Munhall gets stop-gap loan
Munhall officials said they likely won't need to lay off any police or public works employees thanks largely to a private tax anticipation note loan from one of the borough's own.
Interim borough manager Harry Faulk said during a meeting on Wednesday evening that the finance committee opened sealed bids at a closed-door session on Monday and agreed to accept an offer submitted by a group led by Munhall resident Joe Leonello of Homestead-based Franjo Construction, his brother Frank and their associate Christian Stein of Arch Masonry Inc. The group offered a $500,000 loan at 5.25 percent interest.
The borough had been unsuccessful in obtaining a traditional tax anticipation note loan from a bank because its audits from 2011 and 2012 are missing.
Faulk said the borough received three other bids ranging from $400,000 to $600,000 and with interest rates as high as 26 percent.
“Without this TAN loan, we would be at negative $300,000 at the end of March,” he said, noting that the funds should be transferred to Munhall by Feb. 20. “But with the loan, we should have $421,000, and that will help incredibly.”
Although the terms of the deal are to be finalized on Thursday, finance chairman Rick Brennan said the loan would “absolutely” mean the borough would not have to lay off 10 police officers and six public works employees, as council had considered.
“This is really a good deal for us,” Brennan said. “And it's all thanks to a resident looking to help out his hometown.”
Police chief Pat Campbell played an integral role in bringing the offer to the table.
“Joe Leonello is a lifelong friend of mine,” Campbell said. “I knew several months ago that, if we couldn't get a tax anticipation loan, council would put it out to a private source. Knowing (Leonello) has the means to do that, I contacted him to ask if he'd be interested, and he was.”
Campbell said the plan solidified when looming layoffs threatened to hinder his department's ability to protect the borough.
“Last Friday, I told (Leonello) we were going to have to lay off 10 cops and, if he was still interested, it was rug-cutting time,” Campbell said. “Within half an hour, he was in my office and said, ‘Tell them I have the money and they'll be OK.'”
Leonello could not be reached for comment.
Residents at Wednesday's meeting asked if the borough would be able to pay off the loan.
“It's a bridge loan, not a long-term loan,” Councilman Bernie Shields replied. “We're not in a shortfall. It's only a temporary cash flow problem.”
Shields said Munhall should be able to pay off the loan when tax payments come in.
Faulk said the borough's offer of a 1 percent discount on property taxes paid by March 1 is yielding early returns.
“We got all 5,000 bills mailed out on Friday and there's already been lines out the door of people coming in and paying their taxes early,” he said.
Tax collector Donna Mercuri said more than 200 returns already have been paid.
“It was an overwhelming response,” Mercuri said. “They all wanted to come in and support the borough.”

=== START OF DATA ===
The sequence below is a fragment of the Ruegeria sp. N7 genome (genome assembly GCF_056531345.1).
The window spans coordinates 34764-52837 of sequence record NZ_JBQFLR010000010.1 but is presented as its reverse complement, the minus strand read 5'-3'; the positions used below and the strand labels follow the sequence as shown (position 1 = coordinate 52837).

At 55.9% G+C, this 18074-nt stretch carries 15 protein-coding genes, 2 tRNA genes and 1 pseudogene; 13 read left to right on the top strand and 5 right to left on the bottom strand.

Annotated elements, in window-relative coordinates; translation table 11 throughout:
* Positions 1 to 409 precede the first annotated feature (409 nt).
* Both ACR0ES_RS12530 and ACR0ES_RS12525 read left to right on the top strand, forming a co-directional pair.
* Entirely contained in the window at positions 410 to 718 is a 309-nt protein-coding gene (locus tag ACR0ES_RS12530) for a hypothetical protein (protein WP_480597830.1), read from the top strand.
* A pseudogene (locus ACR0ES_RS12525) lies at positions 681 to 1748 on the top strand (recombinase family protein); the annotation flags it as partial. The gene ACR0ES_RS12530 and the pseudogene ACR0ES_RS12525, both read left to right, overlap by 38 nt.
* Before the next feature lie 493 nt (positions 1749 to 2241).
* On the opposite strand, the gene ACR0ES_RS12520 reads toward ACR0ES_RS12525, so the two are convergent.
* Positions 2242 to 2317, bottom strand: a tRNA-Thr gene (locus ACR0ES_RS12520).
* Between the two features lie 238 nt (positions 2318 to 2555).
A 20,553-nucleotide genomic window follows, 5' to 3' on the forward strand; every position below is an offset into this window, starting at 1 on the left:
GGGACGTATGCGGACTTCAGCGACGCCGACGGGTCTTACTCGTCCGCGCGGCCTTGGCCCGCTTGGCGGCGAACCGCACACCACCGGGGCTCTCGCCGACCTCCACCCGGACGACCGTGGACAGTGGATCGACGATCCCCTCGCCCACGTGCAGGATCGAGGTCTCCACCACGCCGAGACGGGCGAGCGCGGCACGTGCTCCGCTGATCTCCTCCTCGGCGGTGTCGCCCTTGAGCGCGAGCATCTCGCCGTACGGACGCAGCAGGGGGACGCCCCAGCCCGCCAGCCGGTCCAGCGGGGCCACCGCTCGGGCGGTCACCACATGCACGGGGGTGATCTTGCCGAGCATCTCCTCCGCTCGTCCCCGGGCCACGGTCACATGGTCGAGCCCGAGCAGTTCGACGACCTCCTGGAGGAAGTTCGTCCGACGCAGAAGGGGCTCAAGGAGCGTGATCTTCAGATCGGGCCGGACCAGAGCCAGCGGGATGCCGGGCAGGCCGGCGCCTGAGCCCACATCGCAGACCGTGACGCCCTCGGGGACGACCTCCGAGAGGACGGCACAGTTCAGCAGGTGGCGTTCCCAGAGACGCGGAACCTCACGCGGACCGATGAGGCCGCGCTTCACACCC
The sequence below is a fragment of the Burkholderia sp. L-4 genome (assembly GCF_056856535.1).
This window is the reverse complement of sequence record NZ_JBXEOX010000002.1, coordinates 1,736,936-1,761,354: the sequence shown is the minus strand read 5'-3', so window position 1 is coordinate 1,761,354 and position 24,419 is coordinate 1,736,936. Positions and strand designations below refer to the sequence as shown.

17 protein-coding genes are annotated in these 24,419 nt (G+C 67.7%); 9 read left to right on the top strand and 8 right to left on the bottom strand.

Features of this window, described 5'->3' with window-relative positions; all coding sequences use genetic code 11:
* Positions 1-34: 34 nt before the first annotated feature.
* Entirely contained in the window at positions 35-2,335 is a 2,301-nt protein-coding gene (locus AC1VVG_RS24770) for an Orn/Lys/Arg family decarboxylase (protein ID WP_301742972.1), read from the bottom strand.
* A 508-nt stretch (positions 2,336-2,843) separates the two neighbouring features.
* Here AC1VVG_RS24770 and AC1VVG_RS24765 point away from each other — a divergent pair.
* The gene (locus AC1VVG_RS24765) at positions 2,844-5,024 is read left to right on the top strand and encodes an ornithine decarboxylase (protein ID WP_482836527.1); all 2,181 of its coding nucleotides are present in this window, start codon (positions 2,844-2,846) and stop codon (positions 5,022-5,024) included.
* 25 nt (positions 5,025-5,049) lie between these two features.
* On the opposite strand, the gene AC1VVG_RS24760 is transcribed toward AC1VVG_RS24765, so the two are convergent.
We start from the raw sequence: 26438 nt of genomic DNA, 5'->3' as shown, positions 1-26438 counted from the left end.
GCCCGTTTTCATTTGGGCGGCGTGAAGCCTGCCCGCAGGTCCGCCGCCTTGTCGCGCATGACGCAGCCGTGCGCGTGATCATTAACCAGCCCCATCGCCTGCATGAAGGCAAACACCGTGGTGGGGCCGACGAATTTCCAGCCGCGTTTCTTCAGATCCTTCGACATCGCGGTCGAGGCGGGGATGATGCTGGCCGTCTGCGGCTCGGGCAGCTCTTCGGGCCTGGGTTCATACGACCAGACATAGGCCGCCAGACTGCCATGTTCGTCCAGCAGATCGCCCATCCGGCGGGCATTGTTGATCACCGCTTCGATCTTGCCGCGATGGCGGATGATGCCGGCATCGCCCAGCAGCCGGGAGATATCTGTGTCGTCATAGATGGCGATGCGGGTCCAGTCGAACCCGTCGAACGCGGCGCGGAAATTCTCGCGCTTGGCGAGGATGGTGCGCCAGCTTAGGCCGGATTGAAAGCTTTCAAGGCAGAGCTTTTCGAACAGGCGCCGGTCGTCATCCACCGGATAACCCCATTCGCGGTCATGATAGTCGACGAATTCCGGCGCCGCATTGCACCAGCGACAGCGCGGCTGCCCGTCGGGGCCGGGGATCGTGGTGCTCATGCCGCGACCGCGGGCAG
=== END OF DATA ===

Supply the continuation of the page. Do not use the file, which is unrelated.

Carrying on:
Mayor Ray Bodnar said he is proud of the outpouring of help.
“Everybody wants to pay their taxes because they realize the situation we're in,” he said. “It goes to show you how conscientious and responsible these people are.”
Council is expected to officially accept the loan at its meeting next Wednesday.
Tim Karan is a staff writer for Trib Total Media. He can be reached at 412-664-9161 ext. 1970, or email@example.com.
Show commenting policy
TribLive commenting policy
You are solely responsible for your comments and by using TribLive.com you agree to our Terms of Service.
We moderate comments. Our goal is to provide substantive commentary for a general readership. By screening submissions, we provide a space where readers can share intelligent and informed commentary that enhances the quality of our news and information.
While most comments will be posted if they are on-topic and not abusive, moderating decisions are subjective. We will make them as carefully and consistently as we can. Because of the volume of reader comments, we cannot review individual moderation decisions with readers.
We value thoughtful comments representing a range of views that make their point quickly and politely. We make an effort to protect discussions from repeated comments either by the same reader or different readers.
We follow the same standards for taste as the daily newspaper. A few things we won't tolerate: personal attacks, obscenity, vulgarity, profanity (including expletives and letters followed by dashes), commercial promotion, impersonations, incoherence, proselytizing and SHOUTING. Don't include URLs to Web sites.
We do not edit comments. They are either approved or deleted. We reserve the right to edit a comment that is quoted or excerpted in an article. In this case, we may fix spelling and punctuation.
We welcome strong opinions and criticism of our work, but we don't want comments to become bogged down with discussions of our policies and we will moderate accordingly.
We appreciate it when readers and people quoted in articles or blog posts point out errors of fact or emphasis and will investigate all assertions. But these suggestions should be sent via e-mail. To avoid distracting other readers, we won't publish comments that suggest a correction. Instead, corrections will be made in a blog post or in an article.